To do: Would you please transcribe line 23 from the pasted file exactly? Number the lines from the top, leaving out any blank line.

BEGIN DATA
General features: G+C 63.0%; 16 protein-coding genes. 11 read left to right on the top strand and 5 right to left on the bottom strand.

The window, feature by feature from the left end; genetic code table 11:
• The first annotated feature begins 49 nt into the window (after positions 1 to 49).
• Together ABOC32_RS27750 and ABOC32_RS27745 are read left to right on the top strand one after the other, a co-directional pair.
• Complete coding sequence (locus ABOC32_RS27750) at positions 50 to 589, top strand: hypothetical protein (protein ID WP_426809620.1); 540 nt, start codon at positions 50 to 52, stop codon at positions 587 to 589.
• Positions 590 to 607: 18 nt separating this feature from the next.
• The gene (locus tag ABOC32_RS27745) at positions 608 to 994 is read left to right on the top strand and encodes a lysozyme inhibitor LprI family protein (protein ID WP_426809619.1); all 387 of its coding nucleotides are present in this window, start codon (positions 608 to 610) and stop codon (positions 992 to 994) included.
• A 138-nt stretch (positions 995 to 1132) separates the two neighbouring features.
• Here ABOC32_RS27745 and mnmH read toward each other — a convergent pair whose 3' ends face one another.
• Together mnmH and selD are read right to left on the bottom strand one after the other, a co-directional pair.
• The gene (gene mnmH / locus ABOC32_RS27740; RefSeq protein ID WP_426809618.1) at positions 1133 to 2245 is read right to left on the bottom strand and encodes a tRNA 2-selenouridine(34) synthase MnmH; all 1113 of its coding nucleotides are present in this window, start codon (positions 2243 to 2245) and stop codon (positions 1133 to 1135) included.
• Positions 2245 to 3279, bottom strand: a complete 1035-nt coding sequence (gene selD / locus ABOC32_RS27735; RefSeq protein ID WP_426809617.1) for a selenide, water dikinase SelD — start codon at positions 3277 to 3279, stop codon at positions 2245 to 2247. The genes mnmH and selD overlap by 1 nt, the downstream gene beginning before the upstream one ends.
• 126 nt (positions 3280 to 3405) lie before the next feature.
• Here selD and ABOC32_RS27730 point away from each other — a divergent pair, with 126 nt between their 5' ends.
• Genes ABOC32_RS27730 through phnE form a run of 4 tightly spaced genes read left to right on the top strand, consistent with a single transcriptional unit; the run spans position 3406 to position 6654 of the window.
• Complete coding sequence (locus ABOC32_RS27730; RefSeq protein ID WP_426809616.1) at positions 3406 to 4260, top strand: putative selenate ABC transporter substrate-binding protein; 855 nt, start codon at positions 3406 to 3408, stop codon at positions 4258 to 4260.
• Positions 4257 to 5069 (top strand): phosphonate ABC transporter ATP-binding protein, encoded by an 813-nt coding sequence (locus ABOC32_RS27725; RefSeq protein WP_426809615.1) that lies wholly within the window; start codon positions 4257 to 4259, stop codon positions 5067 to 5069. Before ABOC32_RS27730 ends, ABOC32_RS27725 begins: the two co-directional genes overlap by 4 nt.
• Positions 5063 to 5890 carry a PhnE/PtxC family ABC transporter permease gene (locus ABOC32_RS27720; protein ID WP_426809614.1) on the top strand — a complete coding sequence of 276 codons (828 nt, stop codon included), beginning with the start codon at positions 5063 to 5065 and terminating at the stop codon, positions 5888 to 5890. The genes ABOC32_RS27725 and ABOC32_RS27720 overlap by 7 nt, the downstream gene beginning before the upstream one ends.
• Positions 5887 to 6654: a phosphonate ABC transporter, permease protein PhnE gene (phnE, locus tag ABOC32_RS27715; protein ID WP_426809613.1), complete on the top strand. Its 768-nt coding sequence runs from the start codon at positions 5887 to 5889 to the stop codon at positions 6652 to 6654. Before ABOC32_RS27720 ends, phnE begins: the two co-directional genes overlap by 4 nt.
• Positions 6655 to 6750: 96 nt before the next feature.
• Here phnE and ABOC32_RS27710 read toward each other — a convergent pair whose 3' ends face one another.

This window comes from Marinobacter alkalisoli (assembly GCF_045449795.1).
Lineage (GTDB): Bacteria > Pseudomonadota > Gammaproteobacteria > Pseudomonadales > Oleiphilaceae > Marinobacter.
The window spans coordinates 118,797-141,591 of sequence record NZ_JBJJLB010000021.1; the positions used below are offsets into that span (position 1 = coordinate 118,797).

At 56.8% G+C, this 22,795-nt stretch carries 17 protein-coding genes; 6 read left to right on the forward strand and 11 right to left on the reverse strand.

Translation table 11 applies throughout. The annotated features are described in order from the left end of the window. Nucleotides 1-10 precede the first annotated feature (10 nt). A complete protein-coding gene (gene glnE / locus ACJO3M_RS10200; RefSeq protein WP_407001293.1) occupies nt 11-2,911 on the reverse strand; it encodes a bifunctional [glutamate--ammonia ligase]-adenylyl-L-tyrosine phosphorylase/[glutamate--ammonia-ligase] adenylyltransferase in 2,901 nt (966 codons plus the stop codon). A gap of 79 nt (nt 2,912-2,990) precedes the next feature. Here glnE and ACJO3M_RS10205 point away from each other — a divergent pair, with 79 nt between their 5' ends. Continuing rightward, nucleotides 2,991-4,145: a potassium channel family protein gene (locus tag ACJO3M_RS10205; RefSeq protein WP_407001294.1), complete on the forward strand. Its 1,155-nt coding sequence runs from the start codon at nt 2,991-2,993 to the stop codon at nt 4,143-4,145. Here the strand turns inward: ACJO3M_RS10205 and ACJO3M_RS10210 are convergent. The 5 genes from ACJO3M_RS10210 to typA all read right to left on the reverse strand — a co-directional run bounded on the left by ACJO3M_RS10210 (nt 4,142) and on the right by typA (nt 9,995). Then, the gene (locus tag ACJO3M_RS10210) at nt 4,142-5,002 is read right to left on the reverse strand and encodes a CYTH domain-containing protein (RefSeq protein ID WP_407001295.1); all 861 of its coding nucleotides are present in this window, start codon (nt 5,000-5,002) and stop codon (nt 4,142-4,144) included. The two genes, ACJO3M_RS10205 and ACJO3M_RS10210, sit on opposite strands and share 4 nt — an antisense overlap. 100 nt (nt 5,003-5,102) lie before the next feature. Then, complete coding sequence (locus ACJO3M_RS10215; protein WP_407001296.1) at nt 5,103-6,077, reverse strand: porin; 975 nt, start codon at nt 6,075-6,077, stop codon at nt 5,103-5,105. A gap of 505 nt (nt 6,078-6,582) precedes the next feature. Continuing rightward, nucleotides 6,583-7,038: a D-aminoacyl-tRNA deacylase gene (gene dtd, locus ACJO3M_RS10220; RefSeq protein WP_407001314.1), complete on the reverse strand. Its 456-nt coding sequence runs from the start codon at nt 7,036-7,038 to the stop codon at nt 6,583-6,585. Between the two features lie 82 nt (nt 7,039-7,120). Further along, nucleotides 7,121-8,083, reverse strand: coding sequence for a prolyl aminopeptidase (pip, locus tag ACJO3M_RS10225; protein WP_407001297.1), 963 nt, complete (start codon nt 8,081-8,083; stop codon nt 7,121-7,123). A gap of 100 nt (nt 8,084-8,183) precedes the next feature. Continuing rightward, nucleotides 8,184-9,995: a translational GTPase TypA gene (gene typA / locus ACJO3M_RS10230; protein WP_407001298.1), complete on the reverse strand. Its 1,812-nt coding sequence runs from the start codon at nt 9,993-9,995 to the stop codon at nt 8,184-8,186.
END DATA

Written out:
Lineage (GTDB): Bacteria > Pseudomonadota > Gammaproteobacteria > Pseudomonadales > Oleiphilaceae > Marinobacter.